UNITED NATIONS — The U.N. children's agency says it has failed to reach millions of the world's neediest boys and girls in slums and remote countryside and is shifting to a strategy of getting critical health care services to the poorest of the poor.
UNICEF's new approach would likely concentrate more on such initiatives as training rural health workers and building schools in remote areas, and less on building big modern hospitals and universities in cities, said Charlie MacCormack of the non-governmental body Save the Children, which UNICEF consulted.
It would cost less but also demand more planning and effort, he said.
"This is a refocus for UNICEF, ensuring that equity reaches into the most deprived areas," the agency's new executive director, veteran American diplomat Anthony Lake, told The Associated Press.
The UNICEF report comes ahead of a global summit to study the U.N.'s Millennium Development Goals — objectives it set 10 years ago to halve rates of fatal disease, illiteracy, hunger and poverty by 2015 from what they were in 1990.
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It says the global mortality rate for children under 5 has been reduced from 90 to 65 per 1,000 live births since 1990. But it notes that mortality rates for infants and toddlers remain high in especially destitute regions such as sub-Saharan Africa, where one of seven children died before their fifth birthday in 2008.
In developing countries overall, boys and girls from the poorest 20 percent of households are twice as likely to die before age 5 as those from the richest 20 percent, the report says.
Dr. Paul Farmer, co-founder of the Boston-based Partners in Health, said in an e-mail from Rwanda that UNICEF's new strategy, "is an important step toward moving resources down the steep slope of inequality to the children living, and often dying, in poverty around the globe." His internationally renowned charity uses the same strategy to provide direct health care services to some of the most destitute communities in Haiti and parts of Africa.
"They are right to point out that reported decreases in child mortality belie ballooning inequality and worse outcomes among the most vulnerable: kids on the street and in shanty towns, child laborers and child soldiers, orphans and victims of sex trafficking," Farmer wrote.
Lake is a foreign policy expert who advised President Barack Obama during his electoral campaign and served as national security adviser in Bill Clinton's administration.
He said that the women health workers he watched helping devastated families last month in flood-ravaged Pakistan confirmed that community-based programs can reach the world's neediest better than modern urban hospitals and state-of-the-art research centers.
'Heroes in the fight'
"They are the heroes in the fight against the second wave of disease," Lake said of the 96,000 employees in Pakistan's Lady Health Workers program, who provide preventive care and education to more than 90 percent of the nation's rural population.
The women have a secondary school education and are trained to provide mostly maternal and child health care and education to about 100 households in each of their villages.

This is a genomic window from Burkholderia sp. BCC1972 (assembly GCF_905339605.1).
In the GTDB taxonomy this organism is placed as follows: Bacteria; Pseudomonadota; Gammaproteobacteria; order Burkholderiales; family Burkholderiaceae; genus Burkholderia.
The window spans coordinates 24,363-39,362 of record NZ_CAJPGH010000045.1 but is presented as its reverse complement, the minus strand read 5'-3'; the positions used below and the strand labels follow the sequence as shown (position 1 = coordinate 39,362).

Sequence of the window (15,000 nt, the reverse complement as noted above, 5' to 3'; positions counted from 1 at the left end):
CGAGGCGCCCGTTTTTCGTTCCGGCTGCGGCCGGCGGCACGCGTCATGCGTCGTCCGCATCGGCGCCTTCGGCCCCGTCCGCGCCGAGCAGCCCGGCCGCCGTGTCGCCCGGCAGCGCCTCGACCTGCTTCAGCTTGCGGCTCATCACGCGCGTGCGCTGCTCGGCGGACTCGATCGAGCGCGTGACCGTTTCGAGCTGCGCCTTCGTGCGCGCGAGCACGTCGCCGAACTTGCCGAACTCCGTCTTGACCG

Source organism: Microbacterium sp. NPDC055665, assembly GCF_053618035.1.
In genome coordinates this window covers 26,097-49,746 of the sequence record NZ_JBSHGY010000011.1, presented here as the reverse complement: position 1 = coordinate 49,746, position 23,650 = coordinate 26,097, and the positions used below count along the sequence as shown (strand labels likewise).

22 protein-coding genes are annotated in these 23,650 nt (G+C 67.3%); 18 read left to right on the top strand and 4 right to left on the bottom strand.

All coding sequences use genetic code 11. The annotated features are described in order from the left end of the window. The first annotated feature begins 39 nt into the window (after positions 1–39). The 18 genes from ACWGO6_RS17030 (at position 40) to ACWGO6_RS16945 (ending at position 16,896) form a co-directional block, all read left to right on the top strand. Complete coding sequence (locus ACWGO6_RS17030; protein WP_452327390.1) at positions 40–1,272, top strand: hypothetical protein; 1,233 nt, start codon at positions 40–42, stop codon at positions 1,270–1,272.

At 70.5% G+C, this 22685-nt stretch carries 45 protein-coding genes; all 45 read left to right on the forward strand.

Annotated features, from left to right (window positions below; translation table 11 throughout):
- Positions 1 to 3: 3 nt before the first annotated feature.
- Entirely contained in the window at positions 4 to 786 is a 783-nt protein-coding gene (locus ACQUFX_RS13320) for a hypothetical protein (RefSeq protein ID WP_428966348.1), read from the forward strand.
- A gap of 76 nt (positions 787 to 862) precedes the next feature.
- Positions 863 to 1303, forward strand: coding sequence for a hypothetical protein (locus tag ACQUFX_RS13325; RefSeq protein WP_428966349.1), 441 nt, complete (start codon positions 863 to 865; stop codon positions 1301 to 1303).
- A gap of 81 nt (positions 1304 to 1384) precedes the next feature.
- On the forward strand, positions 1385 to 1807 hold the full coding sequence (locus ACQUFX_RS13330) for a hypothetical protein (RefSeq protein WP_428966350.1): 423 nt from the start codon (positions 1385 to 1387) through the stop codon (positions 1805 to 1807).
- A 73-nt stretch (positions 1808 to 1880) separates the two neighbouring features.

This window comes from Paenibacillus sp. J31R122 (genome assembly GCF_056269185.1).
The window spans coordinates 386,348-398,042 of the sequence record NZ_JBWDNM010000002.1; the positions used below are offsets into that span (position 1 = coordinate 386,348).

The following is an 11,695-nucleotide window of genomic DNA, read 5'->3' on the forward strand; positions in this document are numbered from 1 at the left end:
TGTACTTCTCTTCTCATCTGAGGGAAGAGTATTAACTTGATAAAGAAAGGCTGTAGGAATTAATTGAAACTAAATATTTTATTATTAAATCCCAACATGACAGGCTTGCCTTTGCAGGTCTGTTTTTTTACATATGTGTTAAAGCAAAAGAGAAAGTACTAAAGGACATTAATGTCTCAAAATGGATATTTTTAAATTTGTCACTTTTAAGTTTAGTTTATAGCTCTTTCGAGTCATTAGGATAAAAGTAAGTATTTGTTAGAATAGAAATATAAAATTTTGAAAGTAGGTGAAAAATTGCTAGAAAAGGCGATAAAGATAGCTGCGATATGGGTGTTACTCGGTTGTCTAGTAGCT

Lake said that extensive data analysis since he joined UNICEF in May shows that grass-roots health, education and other development programs inside the most vulnerable communities could improve the lives of the world's poorest children significantly and ensure they live long enough to go to school.
The findings are contained in UNICEF's annual report, "Progress for Children: Achieving the MDGs with Equity."
It comes as U.N. member states start taking stock this month of progress made in the decade since they set Millennium Development Goals — the so-called MDGs — for improving life in developing countries.
Along with community outreach, UNICEF is also studying conditional cash transfers, which reward people for good behavior such as visiting a doctor.
Challenging preconceived ideas
The theory is that cash rewards reduce immediate hardship for poor people while reinforcing small but significant actions they can take to improve their long-term stability.
Lawrence Haddad, director of the Institute of Development Studies based in the U.K., was among development experts recently invited to sit on a panel reviewing UNICEF's new focus.
On his blog, "Development Horizons," Haddad wrote last month that the ideas presented "did challenge some of my preconceived ideas" and made him think that the refocus could work.
"The idea isn't new, but getting serious about it and developing a strategy like this is unusual," said MacCormack of Save the Children.
"It's harder to reach and impact those who are most marginalized," MacCormack said in a telephone interview from the international group's headquarters in Westport, Connecticut. "They are often geographically remote, social pariahs, discriminated against."
He said that countries including China, South Korea, Taiwan, Canada and throughout Scandinavia have been especially effective in using community outreach to improve the lives of their most marginalized citizens.
"We are not going to create a level playing field for the world's young people if we don't make this effort," Save the Children's MacCormack said. "And for the U.N., there is no way to get close to achieving the Millennium Development Goals unless we make an effort to get to the hardest to reach."
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